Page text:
How to Deal with Pain and Discomfort While Breastfeeding

How to Deal with Pain and Discomfort While Breastfeeding

Breastfeeding may be one of the most natural, intimate experiences you share with your little one, but nature doesn’t always come, well, naturally! Just like any new parenting experience, it’s perfectly normal to encounter a little discomfort, a bit of a learning curve, and a setback or two in your breastfeeding journey. Both you AND baby are new to this, and to each other. It might take a little time to get it all figured out.
To help your breastfeeding journey be as comfortable and stress-free as possible, we asked Anissa Cornelius of Little Star Birth Services to share some tips and advice for dealing with some of the most common aches, pains, and discomfort new parents encounter. In her post-partum work, she’s seen a little bit of everything, and had some practical ways to prepare for and soothe breastfeeding pain.

The ouch:  

Cracked or chapped nipples. Even if baby’s latch is perfect, it’s not unusual for your nipples to be sore or chapped as your body adjusts to its new skill. 

What to try:  

Nipple cups. 

Silverette cups have been working wonders for my clients lately,” says Anissa. Designed to cover and protect your nipples between feedings, silver cups protect chapped or sore nipples from friction, and have antibacterial properties that can help them heal. Wear them with or without absorbent breast pads – your nursing bra will hold them in place! 

Break baby’s latch (gently!). 

If you need to stop baby from feeding, protect sore nipples by gently releasing suction before you remove baby from your breast. Carefully insert a clean finger into baby’s mouth, between their gums, and make a soft quarter-turn to release the tension and let you pull away without stressing tired skin.


One of the oldest, tried and true remedies for chapped nipples. After feeding, spread a little breast milk over chapped nipples and allow them to air dry. Making sure your nipples are dry before you cover them can help reduce chances of rawness or infection.

Check baby’s latch. 

Schedule an appointment with a lactation consultant or your health care provider to make sure that baby is latching well and getting what they need. 
See your care provider if: nipples burn, blister, appear shiny, or peel.

The ouch: 

Clogged ducts. If you notice a small lump in your breast tissue accompanied by nursing pain, a clogged duct is a likely culprit.

What to try:

Wet or dry heat before nursing. 

Heat serves two purposes – it helps tissue to relax and expand, and it eases pain. Take a warm shower or apply a warm compress, then feed your baby right away to help release a clogged duct.

Epsom Salts. 

“For clogged ducts, I recommend hand expressing into warm Epsom Salt water,” Anissa suggests. “Whether in a bowl or while you relax in the tub, submerging the breast into a combination of salts and warm water can help get things moving again and resolve your pain. If you have a silicone manual breast pump, like this one, you can fill it with warm Epson salt water before you pump for a simple, do-it-anywhere solution.”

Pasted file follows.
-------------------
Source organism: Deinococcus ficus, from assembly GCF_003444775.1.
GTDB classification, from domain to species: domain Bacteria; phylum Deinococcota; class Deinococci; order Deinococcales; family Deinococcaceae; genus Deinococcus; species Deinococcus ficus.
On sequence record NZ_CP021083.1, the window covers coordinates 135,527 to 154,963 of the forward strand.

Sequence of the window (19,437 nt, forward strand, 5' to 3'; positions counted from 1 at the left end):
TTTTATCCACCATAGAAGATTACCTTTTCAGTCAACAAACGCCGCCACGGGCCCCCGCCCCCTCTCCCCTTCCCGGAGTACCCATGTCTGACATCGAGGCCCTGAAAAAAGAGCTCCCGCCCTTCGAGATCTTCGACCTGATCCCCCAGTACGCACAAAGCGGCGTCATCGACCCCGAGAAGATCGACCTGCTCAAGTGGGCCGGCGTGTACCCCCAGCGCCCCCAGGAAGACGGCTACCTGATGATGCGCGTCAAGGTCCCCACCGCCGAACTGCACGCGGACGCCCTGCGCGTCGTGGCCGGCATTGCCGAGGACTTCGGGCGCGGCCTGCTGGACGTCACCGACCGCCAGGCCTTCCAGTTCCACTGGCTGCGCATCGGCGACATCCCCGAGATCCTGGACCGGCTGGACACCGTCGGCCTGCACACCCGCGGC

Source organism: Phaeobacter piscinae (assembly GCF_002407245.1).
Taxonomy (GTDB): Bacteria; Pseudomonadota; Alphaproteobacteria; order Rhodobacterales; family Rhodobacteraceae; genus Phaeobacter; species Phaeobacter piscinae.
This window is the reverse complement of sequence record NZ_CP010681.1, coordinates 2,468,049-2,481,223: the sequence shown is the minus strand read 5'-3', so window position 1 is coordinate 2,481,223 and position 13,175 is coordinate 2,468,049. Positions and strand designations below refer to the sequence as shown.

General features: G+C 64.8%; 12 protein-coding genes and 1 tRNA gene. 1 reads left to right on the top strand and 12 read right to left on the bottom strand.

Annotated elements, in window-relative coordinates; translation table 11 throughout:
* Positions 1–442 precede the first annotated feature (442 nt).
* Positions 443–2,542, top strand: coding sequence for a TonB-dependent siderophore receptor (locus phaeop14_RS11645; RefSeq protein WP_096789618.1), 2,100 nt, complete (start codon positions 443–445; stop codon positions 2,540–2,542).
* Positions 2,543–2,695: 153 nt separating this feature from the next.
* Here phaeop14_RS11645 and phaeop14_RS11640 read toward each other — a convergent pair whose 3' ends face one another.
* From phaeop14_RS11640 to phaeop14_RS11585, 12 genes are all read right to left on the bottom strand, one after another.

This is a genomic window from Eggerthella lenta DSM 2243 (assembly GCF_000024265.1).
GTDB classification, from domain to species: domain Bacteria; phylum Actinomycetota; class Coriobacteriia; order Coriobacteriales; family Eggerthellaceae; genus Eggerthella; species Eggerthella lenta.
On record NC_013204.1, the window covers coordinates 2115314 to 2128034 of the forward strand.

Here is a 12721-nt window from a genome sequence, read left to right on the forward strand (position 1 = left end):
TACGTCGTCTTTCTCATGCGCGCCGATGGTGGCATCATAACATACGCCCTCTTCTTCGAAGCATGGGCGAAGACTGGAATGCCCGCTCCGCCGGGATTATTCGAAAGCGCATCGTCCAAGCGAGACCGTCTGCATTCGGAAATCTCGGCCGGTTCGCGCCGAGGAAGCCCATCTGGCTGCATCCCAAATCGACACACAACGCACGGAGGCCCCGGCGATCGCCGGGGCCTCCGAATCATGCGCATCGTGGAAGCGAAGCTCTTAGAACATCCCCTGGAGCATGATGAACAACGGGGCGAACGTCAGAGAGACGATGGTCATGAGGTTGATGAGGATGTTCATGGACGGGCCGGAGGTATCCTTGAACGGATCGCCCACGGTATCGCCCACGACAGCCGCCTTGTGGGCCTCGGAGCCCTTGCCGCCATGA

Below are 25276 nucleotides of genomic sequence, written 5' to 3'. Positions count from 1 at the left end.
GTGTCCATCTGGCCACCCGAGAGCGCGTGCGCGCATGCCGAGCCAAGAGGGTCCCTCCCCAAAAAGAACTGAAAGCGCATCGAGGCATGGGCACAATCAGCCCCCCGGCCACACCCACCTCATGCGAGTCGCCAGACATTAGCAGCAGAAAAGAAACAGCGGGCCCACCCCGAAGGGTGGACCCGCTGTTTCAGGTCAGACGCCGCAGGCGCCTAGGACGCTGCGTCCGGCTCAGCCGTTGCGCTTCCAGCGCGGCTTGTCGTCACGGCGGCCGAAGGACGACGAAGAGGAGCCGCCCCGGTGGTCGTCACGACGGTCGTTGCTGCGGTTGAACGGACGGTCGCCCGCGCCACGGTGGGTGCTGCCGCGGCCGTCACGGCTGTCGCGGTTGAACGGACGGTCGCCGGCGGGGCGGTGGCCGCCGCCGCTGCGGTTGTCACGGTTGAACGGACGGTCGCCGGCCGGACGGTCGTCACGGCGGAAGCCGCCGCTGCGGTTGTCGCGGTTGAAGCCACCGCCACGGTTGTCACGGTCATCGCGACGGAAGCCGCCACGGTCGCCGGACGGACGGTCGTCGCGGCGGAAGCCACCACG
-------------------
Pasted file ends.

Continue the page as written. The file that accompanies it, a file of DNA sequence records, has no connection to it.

See your care provider if: you have a large hard or red area of the breast, shooting or burning pain, or if a lump persists for more than a couple days.

The ouch:

Uterine cramps that feel like menstrual cramps.

What to try:

Warm compresses. 

Uterine contractions, especially while nursing, are common in the first few weeks of parenthood as your uterus returns to its pre-pregnancy shape and size. Some of the same solutions you use for your period, like a gentle heat pack or some low-key movement and stretching, can help relieve cramps while nursing.
See your care provider if: pain is severe, or accompanied by flu-like symptoms.

The ouch:

Swollen, painful breasts.

What to try:

Adjust your feeding schedule. 

Shorter, more frequent feedings might help regulate milk production and keep things moving more comfortably. 

Gel packs. 

Cooling gel packs feel great, ease soreness, and generally make all things feel a lot better. Make sure you have a few on hand – they’re useful for nearly any kind of breastfeeding-related discomfort. 
See your care provider if: you have a fever, chills, red streaks on your breasts, or pain deep in the breast tissue.
Remember, a little discomfort and a whole lot of learning curve is absolutely the norm for your first few weeks of breastfeeding. That said, don’t suffer – if you’re experiencing significant pain, it never hurts to reach out to a post-partum doula, a lactation consultant, or a doctor for advice and guidance. You deserve comfort and care – after all, it’s pretty extraordinary work, feeding a brand new human! 
Here’s to the incredible bond and priceless memories you’re making.

The content is not intended to be a substitute for professional medical advice, diagnosis, or treatment. Always seek the advice of your physician or other qualified health providers with any questions you may have regarding a medical condition.